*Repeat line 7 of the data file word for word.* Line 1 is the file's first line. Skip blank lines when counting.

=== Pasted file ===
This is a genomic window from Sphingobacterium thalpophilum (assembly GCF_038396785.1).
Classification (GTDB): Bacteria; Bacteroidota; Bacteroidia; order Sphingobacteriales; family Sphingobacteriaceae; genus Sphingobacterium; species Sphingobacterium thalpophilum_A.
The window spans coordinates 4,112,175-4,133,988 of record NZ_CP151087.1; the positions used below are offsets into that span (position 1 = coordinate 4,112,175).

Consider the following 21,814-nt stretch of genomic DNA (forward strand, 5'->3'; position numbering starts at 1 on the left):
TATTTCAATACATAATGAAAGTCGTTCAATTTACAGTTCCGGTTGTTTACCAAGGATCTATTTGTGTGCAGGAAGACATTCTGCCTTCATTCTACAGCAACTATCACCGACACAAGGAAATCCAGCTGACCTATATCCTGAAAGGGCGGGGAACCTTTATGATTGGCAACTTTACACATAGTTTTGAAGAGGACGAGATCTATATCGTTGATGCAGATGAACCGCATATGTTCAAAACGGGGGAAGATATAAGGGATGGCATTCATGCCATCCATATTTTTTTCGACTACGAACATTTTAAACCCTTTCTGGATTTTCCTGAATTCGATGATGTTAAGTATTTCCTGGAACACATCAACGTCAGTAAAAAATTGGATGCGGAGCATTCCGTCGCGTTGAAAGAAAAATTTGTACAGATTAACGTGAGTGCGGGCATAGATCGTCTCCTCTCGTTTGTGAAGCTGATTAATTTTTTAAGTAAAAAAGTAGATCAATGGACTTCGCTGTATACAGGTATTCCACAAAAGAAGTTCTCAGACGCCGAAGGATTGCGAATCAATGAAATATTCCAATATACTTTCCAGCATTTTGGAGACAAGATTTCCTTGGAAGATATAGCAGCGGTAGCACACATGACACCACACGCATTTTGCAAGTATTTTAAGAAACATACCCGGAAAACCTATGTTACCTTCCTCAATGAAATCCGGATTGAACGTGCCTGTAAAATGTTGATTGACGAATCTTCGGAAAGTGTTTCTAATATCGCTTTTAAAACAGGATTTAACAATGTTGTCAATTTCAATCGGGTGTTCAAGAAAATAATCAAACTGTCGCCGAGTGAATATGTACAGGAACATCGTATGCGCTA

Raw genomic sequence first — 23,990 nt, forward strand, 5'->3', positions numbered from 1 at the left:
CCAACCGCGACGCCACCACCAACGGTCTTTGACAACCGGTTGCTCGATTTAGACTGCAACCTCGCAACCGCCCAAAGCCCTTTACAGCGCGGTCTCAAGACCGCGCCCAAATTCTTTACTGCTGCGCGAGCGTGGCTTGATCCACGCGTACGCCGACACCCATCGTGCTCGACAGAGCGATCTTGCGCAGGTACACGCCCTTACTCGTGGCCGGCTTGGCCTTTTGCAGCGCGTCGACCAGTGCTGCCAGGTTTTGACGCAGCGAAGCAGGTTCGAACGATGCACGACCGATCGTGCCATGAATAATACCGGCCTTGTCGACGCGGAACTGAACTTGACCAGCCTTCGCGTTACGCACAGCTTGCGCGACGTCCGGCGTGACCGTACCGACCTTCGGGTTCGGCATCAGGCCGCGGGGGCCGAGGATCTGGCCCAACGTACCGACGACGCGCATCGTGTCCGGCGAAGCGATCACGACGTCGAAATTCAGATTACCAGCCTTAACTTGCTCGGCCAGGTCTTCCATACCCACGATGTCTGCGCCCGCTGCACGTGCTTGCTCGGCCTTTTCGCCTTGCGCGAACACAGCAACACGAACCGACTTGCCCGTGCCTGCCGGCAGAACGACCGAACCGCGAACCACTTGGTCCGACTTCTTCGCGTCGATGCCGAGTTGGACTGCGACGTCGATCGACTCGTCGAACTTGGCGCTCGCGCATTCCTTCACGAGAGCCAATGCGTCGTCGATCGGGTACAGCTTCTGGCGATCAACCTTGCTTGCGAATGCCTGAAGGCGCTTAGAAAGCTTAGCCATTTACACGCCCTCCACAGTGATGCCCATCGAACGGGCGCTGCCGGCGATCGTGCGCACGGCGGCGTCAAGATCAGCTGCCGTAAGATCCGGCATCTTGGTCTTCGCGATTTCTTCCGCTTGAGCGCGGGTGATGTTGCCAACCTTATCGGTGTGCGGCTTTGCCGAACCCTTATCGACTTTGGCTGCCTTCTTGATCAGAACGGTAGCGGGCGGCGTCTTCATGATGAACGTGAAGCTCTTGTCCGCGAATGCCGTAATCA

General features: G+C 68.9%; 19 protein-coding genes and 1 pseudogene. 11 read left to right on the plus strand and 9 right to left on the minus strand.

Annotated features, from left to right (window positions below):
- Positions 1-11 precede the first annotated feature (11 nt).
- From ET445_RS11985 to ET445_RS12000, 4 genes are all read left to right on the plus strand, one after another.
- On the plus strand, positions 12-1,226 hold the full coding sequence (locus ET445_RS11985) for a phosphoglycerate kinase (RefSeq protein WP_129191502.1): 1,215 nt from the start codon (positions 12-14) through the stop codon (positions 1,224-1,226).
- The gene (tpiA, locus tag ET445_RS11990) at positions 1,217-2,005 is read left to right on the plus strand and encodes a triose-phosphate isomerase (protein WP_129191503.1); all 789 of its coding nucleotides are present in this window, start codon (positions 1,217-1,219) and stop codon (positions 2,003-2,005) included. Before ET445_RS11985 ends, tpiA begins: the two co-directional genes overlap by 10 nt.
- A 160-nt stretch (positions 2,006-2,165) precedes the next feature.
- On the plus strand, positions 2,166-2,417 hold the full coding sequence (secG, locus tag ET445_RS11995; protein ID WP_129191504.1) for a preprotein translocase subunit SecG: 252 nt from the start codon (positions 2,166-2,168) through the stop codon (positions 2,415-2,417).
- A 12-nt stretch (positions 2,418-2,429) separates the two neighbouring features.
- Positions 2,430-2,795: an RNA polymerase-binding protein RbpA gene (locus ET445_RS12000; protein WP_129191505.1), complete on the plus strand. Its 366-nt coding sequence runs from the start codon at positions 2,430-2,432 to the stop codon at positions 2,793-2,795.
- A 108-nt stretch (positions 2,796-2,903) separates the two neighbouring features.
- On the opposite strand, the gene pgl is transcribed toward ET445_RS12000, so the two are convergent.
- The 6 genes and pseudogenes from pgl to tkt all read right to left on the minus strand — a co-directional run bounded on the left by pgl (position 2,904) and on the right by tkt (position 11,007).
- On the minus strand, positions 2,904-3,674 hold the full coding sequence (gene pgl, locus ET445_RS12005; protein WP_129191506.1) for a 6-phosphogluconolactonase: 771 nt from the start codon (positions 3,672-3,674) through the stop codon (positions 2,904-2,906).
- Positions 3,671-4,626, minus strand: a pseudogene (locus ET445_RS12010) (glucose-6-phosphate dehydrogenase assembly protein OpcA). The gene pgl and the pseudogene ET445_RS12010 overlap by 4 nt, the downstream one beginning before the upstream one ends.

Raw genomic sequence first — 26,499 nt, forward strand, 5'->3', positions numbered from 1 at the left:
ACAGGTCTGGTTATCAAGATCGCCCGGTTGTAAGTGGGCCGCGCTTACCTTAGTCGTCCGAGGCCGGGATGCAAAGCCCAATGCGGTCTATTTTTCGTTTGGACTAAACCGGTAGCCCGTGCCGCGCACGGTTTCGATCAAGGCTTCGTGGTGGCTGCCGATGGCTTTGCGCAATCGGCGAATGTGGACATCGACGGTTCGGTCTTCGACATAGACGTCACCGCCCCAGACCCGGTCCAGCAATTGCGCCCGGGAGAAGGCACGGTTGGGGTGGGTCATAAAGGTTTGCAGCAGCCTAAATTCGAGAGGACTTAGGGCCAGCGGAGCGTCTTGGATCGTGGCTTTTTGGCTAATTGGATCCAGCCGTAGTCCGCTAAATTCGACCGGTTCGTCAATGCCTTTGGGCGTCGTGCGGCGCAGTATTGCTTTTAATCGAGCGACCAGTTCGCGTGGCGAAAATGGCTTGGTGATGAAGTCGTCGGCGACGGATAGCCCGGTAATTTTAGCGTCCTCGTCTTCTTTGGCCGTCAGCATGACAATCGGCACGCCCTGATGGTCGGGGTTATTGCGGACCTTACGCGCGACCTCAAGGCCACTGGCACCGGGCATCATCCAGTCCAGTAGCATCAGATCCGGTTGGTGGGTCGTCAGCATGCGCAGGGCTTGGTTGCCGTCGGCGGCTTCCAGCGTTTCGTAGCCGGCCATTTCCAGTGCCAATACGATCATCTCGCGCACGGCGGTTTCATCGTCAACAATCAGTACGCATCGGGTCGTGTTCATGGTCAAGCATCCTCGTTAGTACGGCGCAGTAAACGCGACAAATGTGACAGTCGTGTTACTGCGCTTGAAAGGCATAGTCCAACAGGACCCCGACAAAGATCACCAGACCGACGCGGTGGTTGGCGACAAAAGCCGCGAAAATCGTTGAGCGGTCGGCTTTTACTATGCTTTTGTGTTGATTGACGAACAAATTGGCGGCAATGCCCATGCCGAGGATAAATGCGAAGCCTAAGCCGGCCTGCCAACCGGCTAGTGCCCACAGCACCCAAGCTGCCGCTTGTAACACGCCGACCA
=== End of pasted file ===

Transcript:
CCAACCGCGACGCCACCACCAACGGTCTTTGACAACCGGTTGCTCGATTTAGACTGCAACCTCGCAACCGCCCAAAGCCCTTTACAGCGCGGTCTCAAGACCGCGCCCAAATTCTTTACTGCTGCGCGAGCGTGGCTTGATCCACGCGTACGCCGACACCCATCGTGCTCGACAGAGCGATCTTGCGCAGGTACACGCCCTTACTCGTGGCCGGCTTGGCCTTTTGCAGCGCGTCGACCAGTGCTGCCAGGTTTTGACGCAGCGAAGCAGGTTCGAACGATGCACGACCGATCGTGCCATGAATAATACCGGCCTTGTCGACGCGGAACTGAACTTGACCAGCCTTCGCGTTACGCACAGCTTGCGCGACGTCCGGCGTGACCGTACCGACCTTCGGGTTCGGCATCAGGCCGCGGGGGCCGAGGATCTGGCCCAACGTACCGACGACGCGCATCGTGTCCGGCGAAGCGATCACGACGTCGAAATTCAGATTACCAGCCTTAACTTGCTCGGCCAGGTCTTCCATACCCACGATGTCTGCGCCCGCTGCACGTGCTTGCTCGGCCTTTTCGCCTTGCGCGAACACAGCAACACGAACCGACTTGCCCGTGCCTGCCGGCAGAACGACCGAACCGCGAACCACTTGGTCCGACTTCTTCGCGTCGATGCCGAGTTGGACTGCGACGTCGATCGACTCGTCGAACTTGGCGCTCGCGCATTCCTTCACGAGAGCCAATGCGTCGTCGATCGGGTACAGCTTCTGGCGATCAACCTTGCTTGCGAATGCCTGAAGGCGCTTAGAAAGCTTAGCCATTTACACGCCCTCCACAGTGATGCCCATCGAACGGGCGCTGCCGGCGATCGTGCGCACGGCGGCGTCAAGATCAGCTGCCGTAAGATCCGGCATCTTGGTCTTCGCGATTTCTTCCGCTTGAGCGCGGGTGATGTTGCCAACCTTATCGGTGTGCGGCTTTGCCGAACCCTTATCGACTTTGGCTGCCTTCTTGATCAGAACGGTAGCGGGCGGCGTCTTCATGATGAACGTGAAGCTCTTGTCCGCGAATGCCGTAATCA